Poland votes in tight, high-stakes presidential run-off

People wearing protective face masks attend a voting during the presidential election at a polling station in Warsaw, Poland June 28, 2020. Slawomir Kaminski/Agencja Gazeta/via REUTERS ATTENTION EDITORS - THIS IMAGE WAS PROVIDED BY A THIRD PARTY. POLAND OUT. NO COMMERCIAL OR EDITORIAL SALES IN POLAND.


Poles vote on Sunday in a knife-edge presidential election that will form the nation’s future relations with the European Union, which have been frayed by the bloc’s considerations over the rule of regulation.

Incumbent Andrzej Duda, an ally of the ruling nationalists Law and Justice (PiS), takes on liberal Warsaw Mayor Rafal Trzaskowski after a marketing campaign that has proven sharply contrasting visions for the long run and uncovered deep political divisions.

Duda’s re-election is essential if PiS is to deepen judicial reforms that the European Union says enhance political management over the courts.

The president holds the ability of veto and Trzaskowski has stated he’ll block laws that he believes would undermine democratic norms.

Given that Poland’s president holds few government powers, it’s unlikely Trzaskowski may result in important change if he received. But with the presidency in addition to the higher home of parliament in opposition fingers, PiS’s capacity to implement its agenda could be hampered.

The election is a run-off after a primary spherical on June 28.

Polling stations open at 0500 GMT and shut at 1900 GMT, at which level the outcomes of an exit ballot shall be introduced.

Duda has painted himself as a defender of Poland’s Catholic values and the beneficiant social profit programmes which have reworked life for a lot of, particularly within the poorer rural areas of the nation, the EU’s largest post-communist member.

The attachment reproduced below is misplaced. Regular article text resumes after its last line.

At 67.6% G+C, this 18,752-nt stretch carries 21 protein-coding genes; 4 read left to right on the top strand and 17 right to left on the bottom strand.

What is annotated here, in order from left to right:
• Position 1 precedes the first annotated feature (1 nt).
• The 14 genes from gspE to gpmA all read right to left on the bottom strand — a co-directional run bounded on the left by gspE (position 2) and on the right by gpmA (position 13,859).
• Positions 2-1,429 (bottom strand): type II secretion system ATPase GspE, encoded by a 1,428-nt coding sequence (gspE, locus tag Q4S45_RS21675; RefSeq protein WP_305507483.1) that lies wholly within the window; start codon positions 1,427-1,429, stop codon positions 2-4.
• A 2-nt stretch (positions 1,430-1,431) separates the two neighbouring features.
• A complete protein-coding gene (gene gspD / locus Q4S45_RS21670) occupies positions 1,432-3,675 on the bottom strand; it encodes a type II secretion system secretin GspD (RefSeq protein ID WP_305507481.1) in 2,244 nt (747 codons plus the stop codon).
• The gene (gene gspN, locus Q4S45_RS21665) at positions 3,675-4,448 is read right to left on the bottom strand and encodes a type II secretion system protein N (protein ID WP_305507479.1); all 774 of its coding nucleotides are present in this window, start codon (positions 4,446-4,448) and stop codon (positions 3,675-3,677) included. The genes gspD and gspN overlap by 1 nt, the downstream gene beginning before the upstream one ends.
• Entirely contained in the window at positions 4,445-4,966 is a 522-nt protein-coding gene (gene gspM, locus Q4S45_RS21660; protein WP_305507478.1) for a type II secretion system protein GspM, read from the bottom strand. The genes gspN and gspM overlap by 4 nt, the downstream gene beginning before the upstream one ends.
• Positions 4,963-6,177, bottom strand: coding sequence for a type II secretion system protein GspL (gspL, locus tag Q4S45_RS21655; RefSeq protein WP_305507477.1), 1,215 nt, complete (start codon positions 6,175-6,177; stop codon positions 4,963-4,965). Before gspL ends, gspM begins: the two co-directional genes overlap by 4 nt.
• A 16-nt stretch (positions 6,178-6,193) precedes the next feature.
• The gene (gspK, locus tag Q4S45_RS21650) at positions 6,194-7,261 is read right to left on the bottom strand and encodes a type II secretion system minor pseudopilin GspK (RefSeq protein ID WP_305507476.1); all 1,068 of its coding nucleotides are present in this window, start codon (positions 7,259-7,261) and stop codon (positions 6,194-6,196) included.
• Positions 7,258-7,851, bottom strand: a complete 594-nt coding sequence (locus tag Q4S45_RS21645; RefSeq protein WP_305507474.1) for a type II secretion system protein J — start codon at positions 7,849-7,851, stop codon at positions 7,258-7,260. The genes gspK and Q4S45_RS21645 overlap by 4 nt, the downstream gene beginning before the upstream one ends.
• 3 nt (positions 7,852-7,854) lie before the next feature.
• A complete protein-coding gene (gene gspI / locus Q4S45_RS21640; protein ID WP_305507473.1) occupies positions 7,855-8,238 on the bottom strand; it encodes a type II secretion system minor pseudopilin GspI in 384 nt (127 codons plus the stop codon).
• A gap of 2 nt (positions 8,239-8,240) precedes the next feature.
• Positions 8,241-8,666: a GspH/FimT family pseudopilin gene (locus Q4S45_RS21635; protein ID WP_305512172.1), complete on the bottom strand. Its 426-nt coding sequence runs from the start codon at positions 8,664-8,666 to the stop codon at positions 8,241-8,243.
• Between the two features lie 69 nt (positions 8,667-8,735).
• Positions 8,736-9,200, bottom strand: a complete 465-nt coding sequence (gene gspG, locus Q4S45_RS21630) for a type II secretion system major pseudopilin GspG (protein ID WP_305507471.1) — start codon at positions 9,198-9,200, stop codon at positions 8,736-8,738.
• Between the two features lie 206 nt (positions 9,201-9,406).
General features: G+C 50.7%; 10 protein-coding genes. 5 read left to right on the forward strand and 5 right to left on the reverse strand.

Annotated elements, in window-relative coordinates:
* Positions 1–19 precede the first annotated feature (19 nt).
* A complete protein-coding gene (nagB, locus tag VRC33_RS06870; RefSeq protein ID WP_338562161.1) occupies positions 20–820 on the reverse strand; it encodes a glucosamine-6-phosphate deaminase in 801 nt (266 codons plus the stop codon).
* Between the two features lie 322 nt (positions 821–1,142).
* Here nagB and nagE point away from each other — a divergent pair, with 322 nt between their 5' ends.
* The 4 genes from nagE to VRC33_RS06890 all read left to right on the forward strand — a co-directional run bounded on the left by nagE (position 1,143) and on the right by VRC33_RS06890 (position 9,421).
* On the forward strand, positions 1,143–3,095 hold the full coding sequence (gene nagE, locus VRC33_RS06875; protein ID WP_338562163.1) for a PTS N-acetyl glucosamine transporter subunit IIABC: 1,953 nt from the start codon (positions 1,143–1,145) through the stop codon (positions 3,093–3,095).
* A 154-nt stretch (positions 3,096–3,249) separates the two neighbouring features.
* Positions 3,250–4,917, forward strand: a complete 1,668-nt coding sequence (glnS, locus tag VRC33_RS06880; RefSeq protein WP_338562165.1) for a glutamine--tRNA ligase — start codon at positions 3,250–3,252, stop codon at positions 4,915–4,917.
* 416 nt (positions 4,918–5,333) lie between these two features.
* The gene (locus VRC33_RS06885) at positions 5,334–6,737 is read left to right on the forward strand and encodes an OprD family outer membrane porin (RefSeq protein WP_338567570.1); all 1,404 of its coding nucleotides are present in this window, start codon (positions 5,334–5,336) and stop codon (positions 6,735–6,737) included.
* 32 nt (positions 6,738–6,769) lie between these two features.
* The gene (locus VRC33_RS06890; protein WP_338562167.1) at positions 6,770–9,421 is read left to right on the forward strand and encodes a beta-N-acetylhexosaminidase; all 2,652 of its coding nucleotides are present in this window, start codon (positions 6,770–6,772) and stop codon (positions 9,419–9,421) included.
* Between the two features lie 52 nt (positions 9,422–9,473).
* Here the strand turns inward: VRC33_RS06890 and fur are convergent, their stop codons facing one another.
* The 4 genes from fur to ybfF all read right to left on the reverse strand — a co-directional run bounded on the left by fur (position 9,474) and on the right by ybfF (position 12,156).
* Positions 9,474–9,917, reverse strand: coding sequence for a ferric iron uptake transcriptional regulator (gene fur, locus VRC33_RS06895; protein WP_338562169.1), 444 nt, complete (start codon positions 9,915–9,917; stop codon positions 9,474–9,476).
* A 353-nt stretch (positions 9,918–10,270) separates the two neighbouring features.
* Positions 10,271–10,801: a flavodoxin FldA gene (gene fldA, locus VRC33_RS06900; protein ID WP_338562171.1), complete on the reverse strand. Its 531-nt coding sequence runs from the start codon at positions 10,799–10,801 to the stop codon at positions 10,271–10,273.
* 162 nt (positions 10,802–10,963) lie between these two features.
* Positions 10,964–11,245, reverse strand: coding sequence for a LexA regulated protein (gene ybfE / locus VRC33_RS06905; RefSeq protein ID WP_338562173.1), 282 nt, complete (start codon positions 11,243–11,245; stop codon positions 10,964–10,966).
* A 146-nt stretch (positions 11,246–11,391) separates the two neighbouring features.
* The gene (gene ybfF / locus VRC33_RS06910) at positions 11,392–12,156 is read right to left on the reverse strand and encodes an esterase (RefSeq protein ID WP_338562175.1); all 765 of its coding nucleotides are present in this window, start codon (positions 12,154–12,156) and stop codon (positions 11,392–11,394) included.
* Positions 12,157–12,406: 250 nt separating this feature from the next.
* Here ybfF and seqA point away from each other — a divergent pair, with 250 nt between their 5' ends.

“I believe we can build the Poland we dream of, a fair Poland, a rich Poland, a strong Poland… a Poland that can protect the weak and doesn’t have to fear the strong,” Duda advised supporters on Friday, asking them to check their lifestyle now with what it was earlier than he took workplace.

However, whereas Duda vows to face on the facet of the weak, critics say his marketing campaign has additionally drawn on homophobia and anti-Semitism.

>> Read extra: LGBT rights on the coronary heart of Poland’s presidential ballot battle

He has in contrast what he calls LGBT “ideology” to Soviet-era communist indoctrination, whereas state TV, the mouthpiece of the federal government, has used the delicate problem of Jewish property restitution to assault Trzaskowski.

“There are very energetic attempts, and at the centre of these attempts is Mr Trzaskowski, to see to it that in Poland different kinds of minorities can… terrorise the rest,” stated Jaroslaw Kaczynski, the chief of PiS and Poland’s de-facto ruler.

Trzaskowski turned a goal for non secular conservatives for selling homosexual rights after he took half in delight marches and pledged to introduce intercourse training courses in Warsaw faculties.

More tolerant Poland

Trzaskowski says he seeks a extra open, tolerant Poland and has criticised PiS’s rhetoric, whereas vowing to abolish state information channel TVP Info.

“Have you ever heard such homophobia, such anti-Semitism, such attacks on everybody who is brave enough to say ‘we have had enough’,” he requested supporters on Friday, contrasting PiS’s use of language with that of opposition politicians.

But whereas vowing to dam PiS’s judicial reforms and condemning assaults on minorities, Trzaskowski has confused that he would depart PiS’s common social profit programmes intact and never search to boost the retirement age.

Trzaskowski has tried to painting himself as somebody who can unite a divided nation, however many observers say a interval of bitter battle between the PiS dominated parliament and the presidential palace awaits if he wins.

For Adam Schulz, a 36-year-old workplace employee having fun with an ice-cream within the central Warsaw sunshine, it’s this deep division that might drive Sunday’s turnout to file ranges.

“As the years go by polarisation on the political scene means that more and more people want to express their opinions… that is why I think there is more interest,” he stated. “There is no conversation between these sides.”